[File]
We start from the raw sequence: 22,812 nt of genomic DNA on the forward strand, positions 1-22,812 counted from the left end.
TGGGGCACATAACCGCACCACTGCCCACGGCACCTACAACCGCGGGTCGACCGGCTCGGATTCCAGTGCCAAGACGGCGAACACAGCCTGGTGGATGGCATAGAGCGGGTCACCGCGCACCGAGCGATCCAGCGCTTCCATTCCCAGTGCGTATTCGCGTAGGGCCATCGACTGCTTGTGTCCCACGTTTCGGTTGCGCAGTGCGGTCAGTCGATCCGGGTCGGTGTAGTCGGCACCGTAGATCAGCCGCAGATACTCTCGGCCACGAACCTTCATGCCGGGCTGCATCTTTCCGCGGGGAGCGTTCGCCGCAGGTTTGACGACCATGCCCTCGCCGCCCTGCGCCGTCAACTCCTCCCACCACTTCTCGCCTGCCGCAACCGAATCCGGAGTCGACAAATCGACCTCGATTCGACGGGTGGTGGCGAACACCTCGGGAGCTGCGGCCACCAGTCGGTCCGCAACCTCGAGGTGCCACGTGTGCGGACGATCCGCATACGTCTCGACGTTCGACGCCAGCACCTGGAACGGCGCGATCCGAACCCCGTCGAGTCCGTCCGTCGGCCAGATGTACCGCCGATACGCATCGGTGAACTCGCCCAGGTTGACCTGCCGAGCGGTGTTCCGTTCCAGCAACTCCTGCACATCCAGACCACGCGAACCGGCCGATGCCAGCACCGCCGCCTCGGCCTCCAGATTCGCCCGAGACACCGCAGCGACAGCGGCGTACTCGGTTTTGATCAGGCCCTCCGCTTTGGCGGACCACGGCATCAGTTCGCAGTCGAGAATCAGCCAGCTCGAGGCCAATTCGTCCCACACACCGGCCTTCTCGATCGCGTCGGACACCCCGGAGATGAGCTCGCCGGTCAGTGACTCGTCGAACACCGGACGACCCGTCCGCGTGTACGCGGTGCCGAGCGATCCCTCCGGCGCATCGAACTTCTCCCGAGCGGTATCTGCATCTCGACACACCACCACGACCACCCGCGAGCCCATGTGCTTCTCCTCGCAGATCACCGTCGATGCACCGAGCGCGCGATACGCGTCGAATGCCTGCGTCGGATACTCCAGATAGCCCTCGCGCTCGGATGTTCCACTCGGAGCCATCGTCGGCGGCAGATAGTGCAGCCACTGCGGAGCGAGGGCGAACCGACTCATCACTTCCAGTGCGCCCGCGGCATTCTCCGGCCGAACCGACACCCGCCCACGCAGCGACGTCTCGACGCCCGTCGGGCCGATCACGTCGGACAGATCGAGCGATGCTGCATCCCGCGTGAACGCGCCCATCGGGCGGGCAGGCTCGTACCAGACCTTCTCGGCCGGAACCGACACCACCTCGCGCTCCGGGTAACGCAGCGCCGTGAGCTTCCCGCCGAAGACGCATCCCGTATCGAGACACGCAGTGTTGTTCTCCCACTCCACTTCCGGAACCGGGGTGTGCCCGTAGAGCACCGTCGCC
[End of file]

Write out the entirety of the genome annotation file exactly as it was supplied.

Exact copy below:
We start from the raw sequence: 22,812 nt of genomic DNA on the forward strand, positions 1-22,812 counted from the left end.
TGGGGCACATAACCGCACCACTGCCCACGGCACCTACAACCGCGGGTCGACCGGCTCGGATTCCAGTGCCAAGACGGCGAACACAGCCTGGTGGATGGCATAGAGCGGGTCACCGCGCACCGAGCGATCCAGCGCTTCCATTCCCAGTGCGTATTCGCGTAGGGCCATCGACTGCTTGTGTCCCACGTTTCGGTTGCGCAGTGCGGTCAGTCGATCCGGGTCGGTGTAGTCGGCACCGTAGATCAGCCGCAGATACTCTCGGCCACGAACCTTCATGCCGGGCTGCATCTTTCCGCGGGGAGCGTTCGCCGCAGGTTTGACGACCATGCCCTCGCCGCCCTGCGCCGTCAACTCCTCCCACCACTTCTCGCCTGCCGCAACCGAATCCGGAGTCGACAAATCGACCTCGATTCGACGGGTGGTGGCGAACACCTCGGGAGCTGCGGCCACCAGTCGGTCCGCAACCTCGAGGTGCCACGTGTGCGGACGATCCGCATACGTCTCGACGTTCGACGCCAGCACCTGGAACGGCGCGATCCGAACCCCGTCGAGTCCGTCCGTCGGCCAGATGTACCGCCGATACGCATCGGTGAACTCGCCCAGGTTGACCTGCCGAGCGGTGTTCCGTTCCAGCAACTCCTGCACATCCAGACCACGCGAACCGGCCGATGCCAGCACCGCCGCCTCGGCCTCCAGATTCGCCCGAGACACCGCAGCGACAGCGGCGTACTCGGTTTTGATCAGGCCCTCCGCTTTGGCGGACCACGGCATCAGTTCGCAGTCGAGAATCAGCCAGCTCGAGGCCAATTCGTCCCACACACCGGCCTTCTCGATCGCGTCGGACACCCCGGAGATGAGCTCGCCGGTCAGTGACTCGTCGAACACCGGACGACCCGTCCGCGTGTACGCGGTGCCGAGCGATCCCTCCGGCGCATCGAACTTCTCCCGAGCGGTATCTGCATCTCGACACACCACCACGACCACCCGCGAGCCCATGTGCTTCTCCTCGCAGATCACCGTCGATGCACCGAGCGCGCGATACGCGTCGAATGCCTGCGTCGGATACTCCAGATAGCCCTCGCGCTCGGATGTTCCACTCGGAGCCATCGTCGGCGGCAGATAGTGCAGCCACTGCGGAGCGAGGGCGAACCGACTCATCACTTCCAGTGCGCCCGCGGCATTCTCCGGCCGAACCGACACCCGCCCACGCAGCGACGTCTCGACGCCCGTCGGGCCGATCACGTCGGACAGATCGAGCGATGCTGCATCCCGCGTGAACGCGCCCATCGGGCGGGCAGGCTCGTACCAGACCTTCTCGGCCGGAACCGACACCACCTCGCGCTCCGGGTAACGCAGCGCCGTGAGCTTCCCGCCGAAGACGCATCCCGTATCGAGACACGCAGTGTTGTTCTCCCACTCCACTTCCGGAACCGGGGTGTGCCCGTAGAGCACCGTCGCC